The Internet is still a Series of Tubes

… or How Ageing US Lawmakers get it Wrong Again with SOPA.

Those of you who aren’t familiar with the ‘Stop Online Piracy Act’ (SOPA) now facing the US Congress, or the earlier ‘Protect IP Act’ (PIPA), and haven’t noticed the flurry of urgent discussion following the Wikipedia Blackout or the many online protests and petitions in the last week, please take the following steps:

  1. Locate your computer’s C: drive in Windows
  2. Right-click on the drive icon, then click on the ‘Format…’ option in the drop-down menu
  3. Follow the steps, and ignore any warnings
  4. Sell your computer on eBay
  5. (Macbook users – simply set your machine on fire because this is about to destroy its resale value)

For those of you who have been paying attention, please read on (and those who have actually read the text of the SOPA bill and can summarize the heinous section 105 – IMMUNITY FOR TAKING VOLUNTARY ACTION AGAINST SITES THAT ENDANGER PUBLIC HEALTH with a short essay on the broadly poisonous implications of subsection ‘a’ can claim a cash prize from Oliver Holle)

I wanted to highlight pertinent discussions on the Web that reveal the implications of the bill, and its many dangers, and also to add a few points of my own that reveal two things that haven’t been widely discussed: 1) bad actors involved in the bill’s genesis, and the irrelevance of its ‘bi-partisan’ support; 2) the misrepresentation of the dangers of two factors driving the bill’s creation – illegal online pharmaceutical sales, and the online sale of illegal military equipment.

There has already been quite a lot of explanation of the bills’ dangers. Trevor Timm, at the Electronic Frontier Foundation, does a great job of summarizing some of the bill’s more harmful provisions and likely consequences. The National Venture Capital Association already strongly oppose the bill (as of the writing of this post, their Web site was still black); SpeedInvest also oppose SOPA (our Web site remains unchanged because of our unwavering, primary commitment to our limited partners; we have real work to do, etc.). Even many Hollywood artists, ostensibly one of the groups the bill is designed to protect, have offered a cautiously worded opposition statement.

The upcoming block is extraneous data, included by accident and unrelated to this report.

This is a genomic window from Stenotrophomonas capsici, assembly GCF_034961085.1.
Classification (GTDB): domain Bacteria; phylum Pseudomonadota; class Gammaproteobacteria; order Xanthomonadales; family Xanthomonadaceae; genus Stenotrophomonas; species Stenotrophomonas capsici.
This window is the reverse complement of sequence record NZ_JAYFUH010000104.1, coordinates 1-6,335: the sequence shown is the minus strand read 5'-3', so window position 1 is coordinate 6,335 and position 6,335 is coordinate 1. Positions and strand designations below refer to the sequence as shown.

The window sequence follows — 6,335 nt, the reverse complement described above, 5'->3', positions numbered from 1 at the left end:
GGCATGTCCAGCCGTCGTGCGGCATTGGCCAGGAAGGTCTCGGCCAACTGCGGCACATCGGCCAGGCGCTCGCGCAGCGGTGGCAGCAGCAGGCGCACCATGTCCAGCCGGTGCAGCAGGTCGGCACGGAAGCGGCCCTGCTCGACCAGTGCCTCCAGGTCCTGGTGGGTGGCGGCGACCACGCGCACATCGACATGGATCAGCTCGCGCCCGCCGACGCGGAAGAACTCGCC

Everything seems stacked against this “poorly thought out” law. Could the necessity of opposing SOPA be any clearer? Well, yes.

The bill’s title explains its purpose ‘To promote prosperity, creativity, entrepreneurship, and innovation by combating the theft of U.S. property, and for other purposes.’ Those other purposes are the elimination of online trafficking in counterfeit drugs, and the illegal, online sale of military items. It appears that the bill was written in such a way as to assure support from patriots and pharmaceutical manufacturers, distributors and resellers. The bill counters piracy, terrorism, and drug trafficking all at once. Who would oppose it?

One statistic used in discussion of the bill is that the global market for counterfeit pharmaceuticals was 75 billion USD in 2010. This statistic, which is quoted widely, comes exclusively from the ‘non-partisan’, ‘non-profit’ research institute – The Center for Medicine in the Public Interest. ‘The Center’ is funded by pharmaceutical companies, and ‘was originally a project of the Pacific Research Institute, an older corporate front established in conjunction with Philip Morris to fabricate academic support for the tobacco industry.‘ The real statistic is this – USA Today estimates that in any reasonably regulated pharmaceutical market, the percentage of counterfeit drugs hovers at about 1%. Actual law enforcement statistics bring that number much lower – there were 433 seizures in the US of counterfeit pharmaceuticals in 2010, with a stunning street value of 5.6 million USD.